A résumé, from the French word for “summary,” is a concise, standardized document that introduces you as a professional, most often for the purposes of seeking employment, but it also useful in other situations, such as applying for awards or seeking a promotion.

Résumé is a document you are already somewhat familiar with and you might even already have a résumé of your own, but learning the resume rules and how to strategically and confidently build a résumé is the first step to success. It is more than a list of jobs – it is a prioritized, condensed introduction to you, the job applicant, and it demands close attention.

Here are eight resume rules for freshers:

  • Create multiple versions: A résumé should be customized to the specific job you are applying for and adapted based on your knowledge of the employer. You should also consider how you will be submitting the document to determine the best formatting.


  • Learn the conventions of your discipline. Not every professional context is the same – it is invaluable for you to have someone in the field or even the specific company to which you are applying for review your résumé. An engineer’s résumé will likely look very different from a designer’s résumé simply based on the audience’s expectations.


  • Update on a regular basis. Even if you expect to stay in a job in the long term, take notes and gather information for your résumé every couple of months or after you finish a major project. It’s difficult to remember the details of a complex project after the fact, so having that information documented is a huge asset.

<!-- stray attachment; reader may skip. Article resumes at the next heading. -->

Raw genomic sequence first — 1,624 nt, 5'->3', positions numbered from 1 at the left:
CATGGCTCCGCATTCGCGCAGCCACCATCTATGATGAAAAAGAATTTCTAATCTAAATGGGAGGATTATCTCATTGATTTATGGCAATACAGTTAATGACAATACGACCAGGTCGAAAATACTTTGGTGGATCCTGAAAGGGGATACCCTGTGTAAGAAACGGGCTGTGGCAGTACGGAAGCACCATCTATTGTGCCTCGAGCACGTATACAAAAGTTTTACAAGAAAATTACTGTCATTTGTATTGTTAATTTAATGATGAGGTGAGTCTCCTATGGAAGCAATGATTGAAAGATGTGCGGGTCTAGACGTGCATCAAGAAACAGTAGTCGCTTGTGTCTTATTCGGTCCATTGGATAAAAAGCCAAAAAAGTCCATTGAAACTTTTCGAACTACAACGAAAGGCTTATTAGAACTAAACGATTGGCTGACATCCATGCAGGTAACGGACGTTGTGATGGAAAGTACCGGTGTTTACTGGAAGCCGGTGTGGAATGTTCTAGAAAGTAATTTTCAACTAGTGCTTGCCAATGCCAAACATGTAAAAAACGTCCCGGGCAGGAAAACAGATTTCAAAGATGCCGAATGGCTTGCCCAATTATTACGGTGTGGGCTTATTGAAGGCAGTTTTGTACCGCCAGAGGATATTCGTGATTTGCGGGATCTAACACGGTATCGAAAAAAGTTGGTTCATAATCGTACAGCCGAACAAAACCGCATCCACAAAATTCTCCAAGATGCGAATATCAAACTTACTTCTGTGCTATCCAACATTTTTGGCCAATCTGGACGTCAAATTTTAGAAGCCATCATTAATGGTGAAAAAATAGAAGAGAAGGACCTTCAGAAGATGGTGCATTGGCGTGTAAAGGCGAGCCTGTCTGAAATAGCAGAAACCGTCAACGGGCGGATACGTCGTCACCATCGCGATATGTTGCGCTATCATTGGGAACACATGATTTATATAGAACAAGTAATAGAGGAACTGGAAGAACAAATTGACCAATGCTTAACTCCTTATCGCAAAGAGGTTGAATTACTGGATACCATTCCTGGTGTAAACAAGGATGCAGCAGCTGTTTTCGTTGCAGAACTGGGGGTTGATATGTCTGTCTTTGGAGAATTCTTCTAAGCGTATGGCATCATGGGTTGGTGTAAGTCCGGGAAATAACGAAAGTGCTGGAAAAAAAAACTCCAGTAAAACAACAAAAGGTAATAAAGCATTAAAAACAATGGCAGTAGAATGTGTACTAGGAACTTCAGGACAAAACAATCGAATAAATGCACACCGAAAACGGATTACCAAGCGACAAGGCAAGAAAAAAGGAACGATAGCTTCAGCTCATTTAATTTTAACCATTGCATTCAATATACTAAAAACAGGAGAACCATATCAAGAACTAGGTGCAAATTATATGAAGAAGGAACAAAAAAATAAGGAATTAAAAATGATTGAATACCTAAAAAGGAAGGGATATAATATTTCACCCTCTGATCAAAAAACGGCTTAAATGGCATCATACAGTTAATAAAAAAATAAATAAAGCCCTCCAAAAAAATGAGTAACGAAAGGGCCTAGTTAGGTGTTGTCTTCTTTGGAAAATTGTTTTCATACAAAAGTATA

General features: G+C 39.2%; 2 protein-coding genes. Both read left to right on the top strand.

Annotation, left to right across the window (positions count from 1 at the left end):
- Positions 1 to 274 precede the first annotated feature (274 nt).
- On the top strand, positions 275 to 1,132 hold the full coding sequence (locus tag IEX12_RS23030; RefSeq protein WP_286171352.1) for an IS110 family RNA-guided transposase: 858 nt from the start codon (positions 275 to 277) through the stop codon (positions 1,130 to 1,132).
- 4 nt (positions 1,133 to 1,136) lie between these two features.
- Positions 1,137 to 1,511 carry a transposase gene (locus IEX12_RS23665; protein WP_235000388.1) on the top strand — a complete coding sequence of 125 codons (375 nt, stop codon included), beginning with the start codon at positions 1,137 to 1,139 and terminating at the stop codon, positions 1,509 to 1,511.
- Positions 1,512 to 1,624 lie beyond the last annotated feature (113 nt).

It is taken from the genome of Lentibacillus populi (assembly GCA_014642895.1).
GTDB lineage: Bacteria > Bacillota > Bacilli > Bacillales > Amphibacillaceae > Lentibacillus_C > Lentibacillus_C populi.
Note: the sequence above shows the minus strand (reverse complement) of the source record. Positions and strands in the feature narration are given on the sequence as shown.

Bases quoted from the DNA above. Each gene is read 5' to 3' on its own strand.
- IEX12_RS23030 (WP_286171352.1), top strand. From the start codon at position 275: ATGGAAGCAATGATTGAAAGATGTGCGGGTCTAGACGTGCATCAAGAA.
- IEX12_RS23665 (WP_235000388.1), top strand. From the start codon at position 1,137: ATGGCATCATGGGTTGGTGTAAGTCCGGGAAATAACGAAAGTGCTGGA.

• Eliminate errors from the document. Because the résumé is condensed (a single page for undergraduate students) and since it is used to evaluate you as a potential employee, there is little tolerance for typos or errors. Check grammar, spelling, design consistency, punctuation, and language. Then check it again and ask a friend to review it. And then again.


  • Clear headings. Content needs to be categorized visually, with main section headings (e.g., Work Experience) and subheadings Font size and type help visually organize the text on the page. All caps and bold are your best options for emphasizing headings and subheadings; italics and underlining are more difficult to read and should be used less often.


  • Coherence and consistency. The same types of information (e.g., company name, dates) should be presented in the same way—same text formatting, positioning in the section. This helps “train” the reader’s eye, making sure they know where and how to find the information.


  • Fonts and typography. To ensure that your résumé displays correctly and is compatible with Applicant Tracking Software (ATS), it’s best to use a common, standard, and professional font (Arial, Times New Roman, Tahoma). However, you can use more than one font—a serif font works well for headings alongside sans-serif fonts for body text.


  • Strong action verbs are words that you should use to describe your activities throughout the résumé, typically beginning each bullet point in the experience descriptions. These words should be varied (avoid repetition), vivid (be specific, descriptive), and honest (don’t overstate your activities or experience).

Here are some useful strong action verbs: Analyzed, assessed, built, calculated, collaborated, coordinated, created, defined, delivered, designed, developed, documented, evaluated, examined, interpreted, managed, monitored, prepared, presented, programmed, provided, reported, researched, resolved, supervised, solved, supported.

Strong action verbs to emphasize results: Achieved, completed, improved, reduced, resolved, succeeded, surpassed

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